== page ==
Welcome to the second of my four-part interview with Elizabeth Spears. We truly appreciate all of the comments and feedback from the first “edition” of E+E Leader’s C-Suite Series. During part two, Elizabeth answers the question, “Have you ever received a request or a problem from a client that, made you go ‘wow this is a lot to take in?” And then, we jump into the topic of STEM opportunities in education and the importance of exposing children, especially girls, to tech-based careers and role models from an early age.
The Future of Commercial Kitchens
JH: Have you ever received a request or a problem from a client that, made you go ‘wow this is a lot to take in. We’re going to need to bring in a big team to solve this.”
ES: One of the jokes that we (Carlos, Logan, and I) make internally is that Logan is often someone who just says, “yes” and then no matter what figures out how to deliver. He is highly reliable and sometimes we really rely on that sort of brilliance from our CTO, our partner.
A project that we’re currently working on is establishing a live inventory management system for commercial kitchens. One of the challenges is reconciling the inventory from many cameras in different locations throughout the kitchen. We needed our partner to completely scramble the cooler so that our system could record data to make sure that the model was really recognizing the right inventory as opposed to just memorizing the location of the items. One of the things that I really love about that project, which is relevant to you, is sustainability, and being able to introduce computer vision where it can be relevant to sustainability, especially in these bigger enterprise projects where no one thought it was relevant or possible.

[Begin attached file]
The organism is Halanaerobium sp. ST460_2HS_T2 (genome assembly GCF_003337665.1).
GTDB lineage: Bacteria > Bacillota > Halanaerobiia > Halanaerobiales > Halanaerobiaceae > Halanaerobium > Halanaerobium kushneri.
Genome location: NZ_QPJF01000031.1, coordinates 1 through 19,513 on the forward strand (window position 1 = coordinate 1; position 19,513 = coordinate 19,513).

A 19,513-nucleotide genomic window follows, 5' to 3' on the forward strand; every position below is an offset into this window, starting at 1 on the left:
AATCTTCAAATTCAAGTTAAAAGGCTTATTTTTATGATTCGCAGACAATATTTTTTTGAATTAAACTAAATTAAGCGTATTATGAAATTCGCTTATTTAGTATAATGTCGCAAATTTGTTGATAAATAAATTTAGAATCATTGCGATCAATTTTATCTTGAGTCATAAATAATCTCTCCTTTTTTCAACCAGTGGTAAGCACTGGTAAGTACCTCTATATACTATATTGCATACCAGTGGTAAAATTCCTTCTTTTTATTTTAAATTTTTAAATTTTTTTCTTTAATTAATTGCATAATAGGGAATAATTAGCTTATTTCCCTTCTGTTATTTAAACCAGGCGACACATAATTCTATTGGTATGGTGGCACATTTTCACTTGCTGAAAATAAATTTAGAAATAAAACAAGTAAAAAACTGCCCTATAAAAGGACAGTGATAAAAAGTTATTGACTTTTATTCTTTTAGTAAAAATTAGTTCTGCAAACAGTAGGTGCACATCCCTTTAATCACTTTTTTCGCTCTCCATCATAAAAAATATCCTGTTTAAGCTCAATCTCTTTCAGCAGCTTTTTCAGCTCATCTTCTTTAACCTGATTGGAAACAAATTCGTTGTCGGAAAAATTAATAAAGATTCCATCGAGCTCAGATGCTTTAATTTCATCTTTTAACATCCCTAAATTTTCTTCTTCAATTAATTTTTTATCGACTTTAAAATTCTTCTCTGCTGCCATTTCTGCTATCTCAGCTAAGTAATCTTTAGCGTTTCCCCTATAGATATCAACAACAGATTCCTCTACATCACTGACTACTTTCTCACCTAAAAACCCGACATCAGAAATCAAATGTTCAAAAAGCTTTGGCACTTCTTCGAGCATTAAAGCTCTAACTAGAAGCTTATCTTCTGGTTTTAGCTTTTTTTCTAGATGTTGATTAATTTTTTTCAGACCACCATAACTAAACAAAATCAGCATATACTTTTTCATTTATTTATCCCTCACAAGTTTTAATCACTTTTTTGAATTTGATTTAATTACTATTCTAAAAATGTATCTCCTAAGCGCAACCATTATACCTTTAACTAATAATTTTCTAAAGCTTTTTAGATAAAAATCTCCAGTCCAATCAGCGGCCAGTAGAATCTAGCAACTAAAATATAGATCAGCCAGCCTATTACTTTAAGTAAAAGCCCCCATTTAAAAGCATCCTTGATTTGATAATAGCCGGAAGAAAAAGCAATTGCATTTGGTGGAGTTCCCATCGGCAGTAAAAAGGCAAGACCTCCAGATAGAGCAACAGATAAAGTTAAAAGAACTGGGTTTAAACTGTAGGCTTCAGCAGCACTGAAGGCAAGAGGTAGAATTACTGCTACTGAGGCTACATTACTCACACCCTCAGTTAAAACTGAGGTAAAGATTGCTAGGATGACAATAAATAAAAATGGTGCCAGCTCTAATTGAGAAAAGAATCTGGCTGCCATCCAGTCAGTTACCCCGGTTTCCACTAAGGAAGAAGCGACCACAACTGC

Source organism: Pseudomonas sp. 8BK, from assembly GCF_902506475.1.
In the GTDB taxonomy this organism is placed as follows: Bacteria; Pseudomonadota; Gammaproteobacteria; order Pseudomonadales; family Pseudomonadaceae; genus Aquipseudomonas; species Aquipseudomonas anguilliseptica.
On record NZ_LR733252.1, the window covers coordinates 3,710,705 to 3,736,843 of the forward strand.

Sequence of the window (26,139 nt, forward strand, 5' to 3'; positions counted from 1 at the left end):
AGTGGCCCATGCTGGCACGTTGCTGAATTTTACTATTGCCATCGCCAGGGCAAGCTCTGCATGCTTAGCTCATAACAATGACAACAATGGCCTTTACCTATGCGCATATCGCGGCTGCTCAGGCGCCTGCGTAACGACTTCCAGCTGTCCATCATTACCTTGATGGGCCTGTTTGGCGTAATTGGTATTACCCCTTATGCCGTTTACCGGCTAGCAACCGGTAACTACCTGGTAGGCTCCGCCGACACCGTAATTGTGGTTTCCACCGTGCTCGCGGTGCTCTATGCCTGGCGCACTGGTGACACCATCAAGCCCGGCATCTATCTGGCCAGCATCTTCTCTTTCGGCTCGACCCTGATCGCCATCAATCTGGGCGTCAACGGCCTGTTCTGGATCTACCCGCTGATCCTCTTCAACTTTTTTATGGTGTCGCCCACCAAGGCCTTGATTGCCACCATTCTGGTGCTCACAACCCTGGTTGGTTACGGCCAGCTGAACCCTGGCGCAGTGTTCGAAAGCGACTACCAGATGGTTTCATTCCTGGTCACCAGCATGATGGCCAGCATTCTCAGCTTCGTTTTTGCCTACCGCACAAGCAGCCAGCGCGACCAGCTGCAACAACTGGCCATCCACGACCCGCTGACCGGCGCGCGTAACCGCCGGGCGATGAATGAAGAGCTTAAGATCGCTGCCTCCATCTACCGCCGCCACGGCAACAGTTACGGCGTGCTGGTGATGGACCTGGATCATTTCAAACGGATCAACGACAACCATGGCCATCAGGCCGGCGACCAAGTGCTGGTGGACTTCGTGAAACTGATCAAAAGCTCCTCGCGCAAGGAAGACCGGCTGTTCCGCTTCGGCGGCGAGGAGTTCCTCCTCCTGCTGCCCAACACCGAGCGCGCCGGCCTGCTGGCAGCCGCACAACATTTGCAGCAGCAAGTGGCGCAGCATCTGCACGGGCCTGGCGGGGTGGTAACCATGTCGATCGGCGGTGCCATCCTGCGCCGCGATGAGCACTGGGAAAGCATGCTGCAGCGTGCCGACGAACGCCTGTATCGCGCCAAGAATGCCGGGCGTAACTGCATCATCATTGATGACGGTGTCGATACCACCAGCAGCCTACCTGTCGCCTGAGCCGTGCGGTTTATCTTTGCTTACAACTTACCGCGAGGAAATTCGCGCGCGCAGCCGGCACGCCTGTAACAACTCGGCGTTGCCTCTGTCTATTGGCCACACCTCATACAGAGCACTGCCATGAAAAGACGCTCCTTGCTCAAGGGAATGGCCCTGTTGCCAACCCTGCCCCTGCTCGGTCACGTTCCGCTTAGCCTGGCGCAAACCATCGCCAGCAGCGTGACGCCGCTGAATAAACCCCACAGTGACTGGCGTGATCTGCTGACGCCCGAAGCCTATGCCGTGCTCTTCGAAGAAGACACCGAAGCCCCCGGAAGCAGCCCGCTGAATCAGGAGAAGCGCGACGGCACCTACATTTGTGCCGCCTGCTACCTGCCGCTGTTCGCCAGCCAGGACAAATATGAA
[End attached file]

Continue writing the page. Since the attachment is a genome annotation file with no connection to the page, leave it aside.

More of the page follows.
Suppose having a live visual understanding of all of your inventory, understanding the freshness of your produce, and subsequently prioritizing what needs to be ordered, leading to less food waste.
JH: Food waste is such a huge concern at the global level
ES: Exactly, We often come across problems that we never considered when starting a project. Many times, our team is in the thick of it and by making a few tweaks to our program we can solve additional needs of our client.
JH: I’m sure that that is just so exciting. Such a relevant project that you’re working on because it can be used worldwide. The technology can be used at so many different levels to help reduce costs and overall food waste.
JH: Okay, let’s move on to a topic that is extremely important to you, and to me. STEM opportunities. I like to tell people that I was a teacher for ten and a half years in my previous life. I started at the high school level and finished as a Kindergarten Teacher. My personal and professional opinion is that STEM options are not widely available to every demographic and there are not nearly enough opportunities for girls. I’ve definitely seen an uptake in programs over the past thirty years. When I was in elementary school we didn’t have science, math, or engineering clubs. I don’t know about you but when I type in ‘STEM activities or STEM gifts’ on Amazon’s app, most of the options are marketed towards boys.
How do you think your upbringing, your education, and the lack of STEM resources impacted your career path?